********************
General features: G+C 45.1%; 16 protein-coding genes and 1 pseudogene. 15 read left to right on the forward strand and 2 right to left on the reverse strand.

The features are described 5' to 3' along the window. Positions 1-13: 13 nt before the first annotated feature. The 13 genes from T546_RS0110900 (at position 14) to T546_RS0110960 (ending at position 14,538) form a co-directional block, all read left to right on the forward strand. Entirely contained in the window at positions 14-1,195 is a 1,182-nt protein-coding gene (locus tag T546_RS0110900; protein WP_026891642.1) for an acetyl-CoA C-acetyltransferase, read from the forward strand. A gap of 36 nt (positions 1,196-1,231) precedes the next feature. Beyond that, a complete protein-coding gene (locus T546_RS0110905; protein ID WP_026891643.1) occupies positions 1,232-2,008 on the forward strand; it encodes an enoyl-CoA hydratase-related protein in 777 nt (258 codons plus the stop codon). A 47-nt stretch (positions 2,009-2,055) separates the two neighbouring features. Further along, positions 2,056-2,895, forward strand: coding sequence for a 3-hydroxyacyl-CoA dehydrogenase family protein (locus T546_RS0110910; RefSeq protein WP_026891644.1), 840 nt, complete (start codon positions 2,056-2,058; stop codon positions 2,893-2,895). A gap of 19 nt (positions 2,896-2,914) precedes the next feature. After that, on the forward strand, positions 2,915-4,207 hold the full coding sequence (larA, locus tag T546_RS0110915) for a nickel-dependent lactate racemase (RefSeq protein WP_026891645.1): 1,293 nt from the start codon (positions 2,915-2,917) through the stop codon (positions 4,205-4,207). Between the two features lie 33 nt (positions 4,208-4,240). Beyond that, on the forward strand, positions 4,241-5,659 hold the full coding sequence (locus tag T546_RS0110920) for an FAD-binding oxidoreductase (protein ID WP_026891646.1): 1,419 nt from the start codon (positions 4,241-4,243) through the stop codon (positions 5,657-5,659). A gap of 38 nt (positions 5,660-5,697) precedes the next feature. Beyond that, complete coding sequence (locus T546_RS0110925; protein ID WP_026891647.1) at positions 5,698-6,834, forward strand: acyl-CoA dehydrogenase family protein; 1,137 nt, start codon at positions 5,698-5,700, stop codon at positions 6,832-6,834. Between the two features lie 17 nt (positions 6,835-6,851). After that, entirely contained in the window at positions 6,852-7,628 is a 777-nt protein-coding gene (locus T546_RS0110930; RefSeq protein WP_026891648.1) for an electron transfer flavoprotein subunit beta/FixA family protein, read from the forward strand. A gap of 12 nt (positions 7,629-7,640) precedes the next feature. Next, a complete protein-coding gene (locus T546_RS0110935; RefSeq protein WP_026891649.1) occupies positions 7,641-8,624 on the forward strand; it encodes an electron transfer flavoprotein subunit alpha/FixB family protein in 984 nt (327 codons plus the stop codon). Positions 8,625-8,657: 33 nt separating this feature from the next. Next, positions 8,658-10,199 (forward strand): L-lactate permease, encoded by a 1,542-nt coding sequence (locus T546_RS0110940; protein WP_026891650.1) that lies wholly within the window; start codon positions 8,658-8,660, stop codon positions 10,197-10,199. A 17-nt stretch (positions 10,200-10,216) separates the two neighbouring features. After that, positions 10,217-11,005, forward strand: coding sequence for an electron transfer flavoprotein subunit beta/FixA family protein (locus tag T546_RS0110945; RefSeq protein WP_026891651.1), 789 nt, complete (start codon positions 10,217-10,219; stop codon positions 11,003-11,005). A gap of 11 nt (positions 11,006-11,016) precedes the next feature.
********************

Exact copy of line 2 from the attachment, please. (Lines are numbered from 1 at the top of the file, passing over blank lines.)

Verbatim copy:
The features are described 5' to 3' along the window. Positions 1-13: 13 nt before the first annotated feature. The 13 genes from T546_RS0110900 (at position 14) to T546_RS0110960 (ending at position 14,538) form a co-directional block, all read left to right on the forward strand. Entirely contained in the window at positions 14-1,195 is a 1,182-nt protein-coding gene (locus tag T546_RS0110900; protein WP_026891642.1) for an acetyl-CoA C-acetyltransferase, read from the forward strand. A gap of 36 nt (positions 1,196-1,231) precedes the next feature. Beyond that, a complete protein-coding gene (locus T546_RS0110905; protein ID WP_026891643.1) occupies positions 1,232-2,008 on the forward strand; it encodes an enoyl-CoA hydratase-related protein in 777 nt (258 codons plus the stop codon). A 47-nt stretch (positions 2,009-2,055) separates the two neighbouring features. Further along, positions 2,056-2,895, forward strand: coding sequence for a 3-hydroxyacyl-CoA dehydrogenase family protein (locus T546_RS0110910; RefSeq protein WP_026891644.1), 840 nt, complete (start codon positions 2,056-2,058; stop codon positions 2,893-2,895). A gap of 19 nt (positions 2,896-2,914) precedes the next feature. After that, on the forward strand, positions 2,915-4,207 hold the full coding sequence (larA, locus tag T546_RS0110915) for a nickel-dependent lactate racemase (RefSeq protein WP_026891645.1): 1,293 nt from the start codon (positions 2,915-2,917) through the stop codon (positions 4,205-4,207). Between the two features lie 33 nt (positions 4,208-4,240). Beyond that, on the forward strand, positions 4,241-5,659 hold the full coding sequence (locus tag T546_RS0110920) for an FAD-binding oxidoreductase (protein ID WP_026891646.1): 1,419 nt from the start codon (positions 4,241-4,243) through the stop codon (positions 5,657-5,659). A gap of 38 nt (positions 5,660-5,697) precedes the next feature. Beyond that, complete coding sequence (locus T546_RS0110925; protein ID WP_026891647.1) at positions 5,698-6,834, forward strand: acyl-CoA dehydrogenase family protein; 1,137 nt, start codon at positions 5,698-5,700, stop codon at positions 6,832-6,834. Between the two features lie 17 nt (positions 6,835-6,851). After that, entirely contained in the window at positions 6,852-7,628 is a 777-nt protein-coding gene (locus T546_RS0110930; RefSeq protein WP_026891648.1) for an electron transfer flavoprotein subunit beta/FixA family protein, read from the forward strand. A gap of 12 nt (positions 7,629-7,640) precedes the next feature. Next, a complete protein-coding gene (locus T546_RS0110935; RefSeq protein WP_026891649.1) occupies positions 7,641-8,624 on the forward strand; it encodes an electron transfer flavoprotein subunit alpha/FixB family protein in 984 nt (327 codons plus the stop codon). Positions 8,625-8,657: 33 nt separating this feature from the next. Next, positions 8,658-10,199 (forward strand): L-lactate permease, encoded by a 1,542-nt coding sequence (locus T546_RS0110940; protein WP_026891650.1) that lies wholly within the window; start codon positions 8,658-8,660, stop codon positions 10,197-10,199. A 17-nt stretch (positions 10,200-10,216) separates the two neighbouring features. After that, positions 10,217-11,005, forward strand: coding sequence for an electron transfer flavoprotein subunit beta/FixA family protein (locus tag T546_RS0110945; RefSeq protein WP_026891651.1), 789 nt, complete (start codon positions 10,217-10,219; stop codon positions 11,003-11,005). A gap of 11 nt (positions 11,006-11,016) precedes the next feature.